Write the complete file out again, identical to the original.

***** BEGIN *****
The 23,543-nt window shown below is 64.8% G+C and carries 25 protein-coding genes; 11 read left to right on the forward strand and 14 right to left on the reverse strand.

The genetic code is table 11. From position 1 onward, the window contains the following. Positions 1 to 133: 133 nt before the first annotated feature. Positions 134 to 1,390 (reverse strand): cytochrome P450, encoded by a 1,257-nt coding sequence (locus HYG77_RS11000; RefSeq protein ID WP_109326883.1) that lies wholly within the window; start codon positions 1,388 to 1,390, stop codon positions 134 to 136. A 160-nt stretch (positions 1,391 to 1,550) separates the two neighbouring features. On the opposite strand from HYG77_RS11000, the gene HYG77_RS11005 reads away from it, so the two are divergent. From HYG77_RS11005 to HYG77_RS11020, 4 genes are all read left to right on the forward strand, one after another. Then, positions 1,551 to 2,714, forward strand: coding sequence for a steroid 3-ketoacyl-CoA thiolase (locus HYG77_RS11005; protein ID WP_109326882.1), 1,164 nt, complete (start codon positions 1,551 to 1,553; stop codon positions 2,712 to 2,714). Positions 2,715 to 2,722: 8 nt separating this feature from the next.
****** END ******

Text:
The 23,543-nt window shown below is 64.8% G+C and carries 25 protein-coding genes; 11 read left to right on the forward strand and 14 right to left on the reverse strand.

The genetic code is table 11. From position 1 onward, the window contains the following. Positions 1 to 133: 133 nt before the first annotated feature. Positions 134 to 1,390 (reverse strand): cytochrome P450, encoded by a 1,257-nt coding sequence (locus HYG77_RS11000; RefSeq protein ID WP_109326883.1) that lies wholly within the window; start codon positions 1,388 to 1,390, stop codon positions 134 to 136. A 160-nt stretch (positions 1,391 to 1,550) separates the two neighbouring features. On the opposite strand from HYG77_RS11000, the gene HYG77_RS11005 reads away from it, so the two are divergent. From HYG77_RS11005 to HYG77_RS11020, 4 genes are all read left to right on the forward strand, one after another. Then, positions 1,551 to 2,714, forward strand: coding sequence for a steroid 3-ketoacyl-CoA thiolase (locus HYG77_RS11005; protein ID WP_109326882.1), 1,164 nt, complete (start codon positions 1,551 to 1,553; stop codon positions 2,712 to 2,714). Positions 2,715 to 2,722: 8 nt separating this feature from the next.